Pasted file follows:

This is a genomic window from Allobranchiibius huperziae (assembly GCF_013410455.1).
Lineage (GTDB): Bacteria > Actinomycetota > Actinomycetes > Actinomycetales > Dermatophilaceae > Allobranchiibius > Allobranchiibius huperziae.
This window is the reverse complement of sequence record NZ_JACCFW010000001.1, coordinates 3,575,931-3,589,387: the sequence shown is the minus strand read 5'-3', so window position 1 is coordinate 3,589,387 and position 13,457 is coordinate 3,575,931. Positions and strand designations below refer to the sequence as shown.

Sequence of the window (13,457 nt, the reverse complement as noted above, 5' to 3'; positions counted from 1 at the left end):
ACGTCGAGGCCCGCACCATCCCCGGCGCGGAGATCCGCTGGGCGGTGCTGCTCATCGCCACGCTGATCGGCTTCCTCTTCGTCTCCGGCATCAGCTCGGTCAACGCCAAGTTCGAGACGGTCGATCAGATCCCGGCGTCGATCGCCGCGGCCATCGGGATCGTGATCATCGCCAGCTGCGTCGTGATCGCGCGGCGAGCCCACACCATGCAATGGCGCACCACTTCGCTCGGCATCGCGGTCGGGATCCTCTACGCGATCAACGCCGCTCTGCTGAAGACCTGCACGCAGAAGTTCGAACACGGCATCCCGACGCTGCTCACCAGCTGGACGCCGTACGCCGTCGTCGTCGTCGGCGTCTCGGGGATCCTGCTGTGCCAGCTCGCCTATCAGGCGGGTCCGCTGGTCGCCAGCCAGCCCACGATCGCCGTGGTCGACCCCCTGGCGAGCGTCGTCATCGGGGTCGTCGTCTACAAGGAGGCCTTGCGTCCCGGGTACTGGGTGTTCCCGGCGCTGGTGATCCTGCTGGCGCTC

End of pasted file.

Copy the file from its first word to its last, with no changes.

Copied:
This is a genomic window from Allobranchiibius huperziae (assembly GCF_013410455.1).
Lineage (GTDB): Bacteria > Actinomycetota > Actinomycetes > Actinomycetales > Dermatophilaceae > Allobranchiibius > Allobranchiibius huperziae.
This window is the reverse complement of sequence record NZ_JACCFW010000001.1, coordinates 3,575,931-3,589,387: the sequence shown is the minus strand read 5'-3', so window position 1 is coordinate 3,589,387 and position 13,457 is coordinate 3,575,931. Positions and strand designations below refer to the sequence as shown.

Sequence of the window (13,457 nt, the reverse complement as noted above, 5' to 3'; positions counted from 1 at the left end):
ACGTCGAGGCCCGCACCATCCCCGGCGCGGAGATCCGCTGGGCGGTGCTGCTCATCGCCACGCTGATCGGCTTCCTCTTCGTCTCCGGCATCAGCTCGGTCAACGCCAAGTTCGAGACGGTCGATCAGATCCCGGCGTCGATCGCCGCGGCCATCGGGATCGTGATCATCGCCAGCTGCGTCGTGATCGCGCGGCGAGCCCACACCATGCAATGGCGCACCACTTCGCTCGGCATCGCGGTCGGGATCCTCTACGCGATCAACGCCGCTCTGCTGAAGACCTGCACGCAGAAGTTCGAACACGGCATCCCGACGCTGCTCACCAGCTGGACGCCGTACGCCGTCGTCGTCGTCGGCGTCTCGGGGATCCTGCTGTGCCAGCTCGCCTATCAGGCGGGTCCGCTGGTCGCCAGCCAGCCCACGATCGCCGTGGTCGACCCCCTGGCGAGCGTCGTCATCGGGGTCGTCGTCTACAAGGAGGCCTTGCGTCCCGGGTACTGGGTGTTCCCGGCGCTGGTGATCCTGCTGGCGCTC